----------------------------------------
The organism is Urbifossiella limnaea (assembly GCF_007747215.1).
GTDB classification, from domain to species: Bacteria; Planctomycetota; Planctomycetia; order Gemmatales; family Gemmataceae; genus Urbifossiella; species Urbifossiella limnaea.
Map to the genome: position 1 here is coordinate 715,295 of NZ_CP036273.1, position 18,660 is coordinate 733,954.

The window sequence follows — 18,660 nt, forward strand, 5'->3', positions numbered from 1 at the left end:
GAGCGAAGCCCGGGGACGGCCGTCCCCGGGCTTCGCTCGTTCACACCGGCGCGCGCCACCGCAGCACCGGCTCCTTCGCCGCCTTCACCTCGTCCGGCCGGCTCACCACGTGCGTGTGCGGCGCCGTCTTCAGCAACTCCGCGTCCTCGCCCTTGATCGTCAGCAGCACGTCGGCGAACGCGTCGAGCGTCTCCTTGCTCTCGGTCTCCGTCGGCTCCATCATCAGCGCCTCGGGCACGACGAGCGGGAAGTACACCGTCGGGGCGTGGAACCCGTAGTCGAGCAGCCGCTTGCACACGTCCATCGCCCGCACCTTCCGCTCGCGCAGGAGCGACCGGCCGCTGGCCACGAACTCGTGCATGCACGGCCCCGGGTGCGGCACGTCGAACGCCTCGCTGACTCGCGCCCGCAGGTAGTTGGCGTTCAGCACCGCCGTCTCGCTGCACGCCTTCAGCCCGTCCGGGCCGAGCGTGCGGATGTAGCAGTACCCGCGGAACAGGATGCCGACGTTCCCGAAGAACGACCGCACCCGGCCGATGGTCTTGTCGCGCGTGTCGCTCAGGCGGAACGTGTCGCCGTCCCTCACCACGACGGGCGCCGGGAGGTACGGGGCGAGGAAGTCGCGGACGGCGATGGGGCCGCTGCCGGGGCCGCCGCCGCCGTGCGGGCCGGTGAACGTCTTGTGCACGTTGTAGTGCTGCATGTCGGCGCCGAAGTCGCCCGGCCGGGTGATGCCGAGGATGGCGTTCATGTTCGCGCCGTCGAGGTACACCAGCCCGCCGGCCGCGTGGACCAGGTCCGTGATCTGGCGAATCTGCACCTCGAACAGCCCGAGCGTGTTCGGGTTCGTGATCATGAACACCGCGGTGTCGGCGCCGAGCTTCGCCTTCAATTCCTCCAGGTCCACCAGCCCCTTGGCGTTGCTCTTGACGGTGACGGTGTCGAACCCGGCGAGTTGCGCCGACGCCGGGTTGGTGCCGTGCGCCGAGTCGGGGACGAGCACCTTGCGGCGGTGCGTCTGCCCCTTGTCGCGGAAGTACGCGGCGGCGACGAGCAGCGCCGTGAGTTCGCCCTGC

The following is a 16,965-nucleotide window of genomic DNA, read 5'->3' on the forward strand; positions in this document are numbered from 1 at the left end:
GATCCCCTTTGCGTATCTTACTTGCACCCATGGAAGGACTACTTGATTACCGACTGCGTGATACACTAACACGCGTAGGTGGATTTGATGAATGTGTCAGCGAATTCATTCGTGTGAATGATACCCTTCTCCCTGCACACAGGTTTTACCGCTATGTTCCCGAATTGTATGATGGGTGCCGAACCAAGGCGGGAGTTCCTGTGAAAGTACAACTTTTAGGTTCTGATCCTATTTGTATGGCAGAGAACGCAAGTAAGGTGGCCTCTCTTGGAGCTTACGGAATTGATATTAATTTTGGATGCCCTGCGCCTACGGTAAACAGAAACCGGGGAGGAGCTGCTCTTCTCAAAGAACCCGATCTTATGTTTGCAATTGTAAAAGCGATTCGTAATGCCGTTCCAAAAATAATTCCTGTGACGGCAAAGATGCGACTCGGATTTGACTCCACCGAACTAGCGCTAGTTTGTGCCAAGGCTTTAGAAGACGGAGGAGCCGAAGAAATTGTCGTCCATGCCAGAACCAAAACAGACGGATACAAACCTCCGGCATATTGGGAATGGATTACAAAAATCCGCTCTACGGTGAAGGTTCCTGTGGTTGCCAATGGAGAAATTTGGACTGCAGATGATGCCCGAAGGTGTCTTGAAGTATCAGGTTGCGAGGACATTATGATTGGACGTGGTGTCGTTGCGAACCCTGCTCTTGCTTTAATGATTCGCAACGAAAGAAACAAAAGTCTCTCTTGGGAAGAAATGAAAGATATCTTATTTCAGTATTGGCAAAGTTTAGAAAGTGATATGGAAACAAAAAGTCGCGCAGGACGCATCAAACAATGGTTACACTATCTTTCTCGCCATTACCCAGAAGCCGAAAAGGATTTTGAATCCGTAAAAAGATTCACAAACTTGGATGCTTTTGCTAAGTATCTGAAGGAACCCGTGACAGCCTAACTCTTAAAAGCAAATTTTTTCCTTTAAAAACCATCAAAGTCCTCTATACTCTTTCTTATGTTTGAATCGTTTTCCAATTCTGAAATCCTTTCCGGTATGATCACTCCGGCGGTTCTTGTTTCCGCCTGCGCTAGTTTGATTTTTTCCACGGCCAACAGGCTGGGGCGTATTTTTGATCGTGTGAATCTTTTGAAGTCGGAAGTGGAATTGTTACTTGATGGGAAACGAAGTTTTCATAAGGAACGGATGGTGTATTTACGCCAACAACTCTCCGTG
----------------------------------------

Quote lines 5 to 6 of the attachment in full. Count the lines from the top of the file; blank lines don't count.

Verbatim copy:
GAGCGAAGCCCGGGGACGGCCGTCCCCGGGCTTCGCTCGTTCACACCGGCGCGCGCCACCGCAGCACCGGCTCCTTCGCCGCCTTCACCTCGTCCGGCCGGCTCACCACGTGCGTGTGCGGCGCCGTCTTCAGCAACTCCGCGTCCTCGCCCTTGATCGTCAGCAGCACGTCGGCGAACGCGTCGAGCGTCTCCTTGCTCTCGGTCTCCGTCGGCTCCATCATCAGCGCCTCGGGCACGACGAGCGGGAAGTACACCGTCGGGGCGTGGAACCCGTAGTCGAGCAGCCGCTTGCACACGTCCATCGCCCGCACCTTCCGCTCGCGCAGGAGCGACCGGCCGCTGGCCACGAACTCGTGCATGCACGGCCCCGGGTGCGGCACGTCGAACGCCTCGCTGACTCGCGCCCGCAGGTAGTTGGCGTTCAGCACCGCCGTCTCGCTGCACGCCTTCAGCCCGTCCGGGCCGAGCGTGCGGATGTAGCAGTACCCGCGGAACAGGATGCCGACGTTCCCGAAGAACGACCGCACCCGGCCGATGGTCTTGTCGCGCGTGTCGCTCAGGCGGAACGTGTCGCCGTCCCTCACCACGACGGGCGCCGGGAGGTACGGGGCGAGGAAGTCGCGGACGGCGATGGGGCCGCTGCCGGGGCCGCCGCCGCCGTGCGGGCCGGTGAACGTCTTGTGCACGTTGTAGTGCTGCATGTCGGCGCCGAAGTCGCCCGGCCGGGTGATGCCGAGGATGGCGTTCATGTTCGCGCCGTCGAGGTACACCAGCCCGCCGGCCGCGTGGACCAGGTCCGTGATCTGGCGAATCTGCACCTCGAACAGCCCGAGCGTGTTCGGGTTCGTGATCATGAACACCGCGGTGTCGGCGCCGAGCTTCGCCTTCAATTCCTCCAGGTCCACCAGCCCCTTGGCGTTGCTCTTGACGGTGACGGTGTCGAACCCGGCGAGTTGCGCCGACGCCGGGTTGGTGCCGTGCGCCGAGTCGGGGACGAGCACCTTGCGGCGGTGCGTCTGCCCCTTGTCGCGGAAGTACGCGGCGGCGACGAGCAGCGCCGTGAGTTCGCCCTGC

The following is a 16,965-nucleotide window of genomic DNA, read 5'->3' on the forward strand; positions in this document are numbered from 1 at the left end: